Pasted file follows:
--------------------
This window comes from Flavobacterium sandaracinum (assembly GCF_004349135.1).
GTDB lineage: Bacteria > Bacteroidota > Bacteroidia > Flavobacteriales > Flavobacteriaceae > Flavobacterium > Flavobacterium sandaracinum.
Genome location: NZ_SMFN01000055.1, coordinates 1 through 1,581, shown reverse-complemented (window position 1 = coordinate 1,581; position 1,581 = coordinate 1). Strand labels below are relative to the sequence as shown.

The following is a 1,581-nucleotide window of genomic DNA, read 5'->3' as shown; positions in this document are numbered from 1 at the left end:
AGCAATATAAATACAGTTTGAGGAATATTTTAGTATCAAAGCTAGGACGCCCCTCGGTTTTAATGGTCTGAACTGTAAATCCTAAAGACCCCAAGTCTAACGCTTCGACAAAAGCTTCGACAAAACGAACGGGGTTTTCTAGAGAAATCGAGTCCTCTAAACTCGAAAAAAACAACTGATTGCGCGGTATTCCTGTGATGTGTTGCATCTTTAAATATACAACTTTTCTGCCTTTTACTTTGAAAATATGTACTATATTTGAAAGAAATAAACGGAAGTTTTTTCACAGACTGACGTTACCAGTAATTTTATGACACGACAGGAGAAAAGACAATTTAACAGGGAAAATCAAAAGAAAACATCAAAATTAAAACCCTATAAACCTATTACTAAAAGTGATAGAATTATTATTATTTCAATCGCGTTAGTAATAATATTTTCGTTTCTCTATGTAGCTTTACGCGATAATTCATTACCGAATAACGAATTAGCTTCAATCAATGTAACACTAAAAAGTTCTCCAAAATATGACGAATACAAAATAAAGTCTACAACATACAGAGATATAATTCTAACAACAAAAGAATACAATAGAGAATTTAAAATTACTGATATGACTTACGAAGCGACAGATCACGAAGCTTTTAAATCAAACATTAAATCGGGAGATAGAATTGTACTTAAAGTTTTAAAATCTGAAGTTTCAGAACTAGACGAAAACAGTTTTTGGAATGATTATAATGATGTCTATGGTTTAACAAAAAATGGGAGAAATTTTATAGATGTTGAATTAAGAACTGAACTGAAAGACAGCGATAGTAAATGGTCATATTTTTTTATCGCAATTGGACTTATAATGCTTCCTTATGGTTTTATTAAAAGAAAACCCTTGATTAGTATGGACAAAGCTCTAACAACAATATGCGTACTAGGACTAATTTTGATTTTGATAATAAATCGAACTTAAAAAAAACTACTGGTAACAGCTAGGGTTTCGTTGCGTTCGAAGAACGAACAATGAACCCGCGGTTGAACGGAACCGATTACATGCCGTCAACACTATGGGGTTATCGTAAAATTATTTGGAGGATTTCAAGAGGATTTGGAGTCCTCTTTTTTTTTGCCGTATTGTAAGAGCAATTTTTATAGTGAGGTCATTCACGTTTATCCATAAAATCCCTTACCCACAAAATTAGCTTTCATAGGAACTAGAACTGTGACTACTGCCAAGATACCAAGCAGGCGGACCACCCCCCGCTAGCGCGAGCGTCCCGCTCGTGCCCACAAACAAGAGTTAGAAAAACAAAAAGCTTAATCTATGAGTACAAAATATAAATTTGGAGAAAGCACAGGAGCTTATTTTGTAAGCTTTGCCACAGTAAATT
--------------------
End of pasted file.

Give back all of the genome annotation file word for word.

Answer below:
This window comes from Flavobacterium sandaracinum (assembly GCF_004349135.1).
GTDB lineage: Bacteria > Bacteroidota > Bacteroidia > Flavobacteriales > Flavobacteriaceae > Flavobacterium > Flavobacterium sandaracinum.
Genome location: NZ_SMFN01000055.1, coordinates 1 through 1,581, shown reverse-complemented (window position 1 = coordinate 1,581; position 1,581 = coordinate 1). Strand labels below are relative to the sequence as shown.

The following is a 1,581-nucleotide window of genomic DNA, read 5'->3' as shown; positions in this document are numbered from 1 at the left end:
AGCAATATAAATACAGTTTGAGGAATATTTTAGTATCAAAGCTAGGACGCCCCTCGGTTTTAATGGTCTGAACTGTAAATCCTAAAGACCCCAAGTCTAACGCTTCGACAAAAGCTTCGACAAAACGAACGGGGTTTTCTAGAGAAATCGAGTCCTCTAAACTCGAAAAAAACAACTGATTGCGCGGTATTCCTGTGATGTGTTGCATCTTTAAATATACAACTTTTCTGCCTTTTACTTTGAAAATATGTACTATATTTGAAAGAAATAAACGGAAGTTTTTTCACAGACTGACGTTACCAGTAATTTTATGACACGACAGGAGAAAAGACAATTTAACAGGGAAAATCAAAAGAAAACATCAAAATTAAAACCCTATAAACCTATTACTAAAAGTGATAGAATTATTATTATTTCAATCGCGTTAGTAATAATATTTTCGTTTCTCTATGTAGCTTTACGCGATAATTCATTACCGAATAACGAATTAGCTTCAATCAATGTAACACTAAAAAGTTCTCCAAAATATGACGAATACAAAATAAAGTCTACAACATACAGAGATATAATTCTAACAACAAAAGAATACAATAGAGAATTTAAAATTACTGATATGACTTACGAAGCGACAGATCACGAAGCTTTTAAATCAAACATTAAATCGGGAGATAGAATTGTACTTAAAGTTTTAAAATCTGAAGTTTCAGAACTAGACGAAAACAGTTTTTGGAATGATTATAATGATGTCTATGGTTTAACAAAAAATGGGAGAAATTTTATAGATGTTGAATTAAGAACTGAACTGAAAGACAGCGATAGTAAATGGTCATATTTTTTTATCGCAATTGGACTTATAATGCTTCCTTATGGTTTTATTAAAAGAAAACCCTTGATTAGTATGGACAAAGCTCTAACAACAATATGCGTACTAGGACTAATTTTGATTTTGATAATAAATCGAACTTAAAAAAAACTACTGGTAACAGCTAGGGTTTCGTTGCGTTCGAAGAACGAACAATGAACCCGCGGTTGAACGGAACCGATTACATGCCGTCAACACTATGGGGTTATCGTAAAATTATTTGGAGGATTTCAAGAGGATTTGGAGTCCTCTTTTTTTTTGCCGTATTGTAAGAGCAATTTTTATAGTGAGGTCATTCACGTTTATCCATAAAATCCCTTACCCACAAAATTAGCTTTCATAGGAACTAGAACTGTGACTACTGCCAAGATACCAAGCAGGCGGACCACCCCCCGCTAGCGCGAGCGTCCCGCTCGTGCCCACAAACAAGAGTTAGAAAAACAAAAAGCTTAATCTATGAGTACAAAATATAAATTTGGAGAAAGCACAGGAGCTTATTTTGTAAGCTTTGCCACAGTAAATT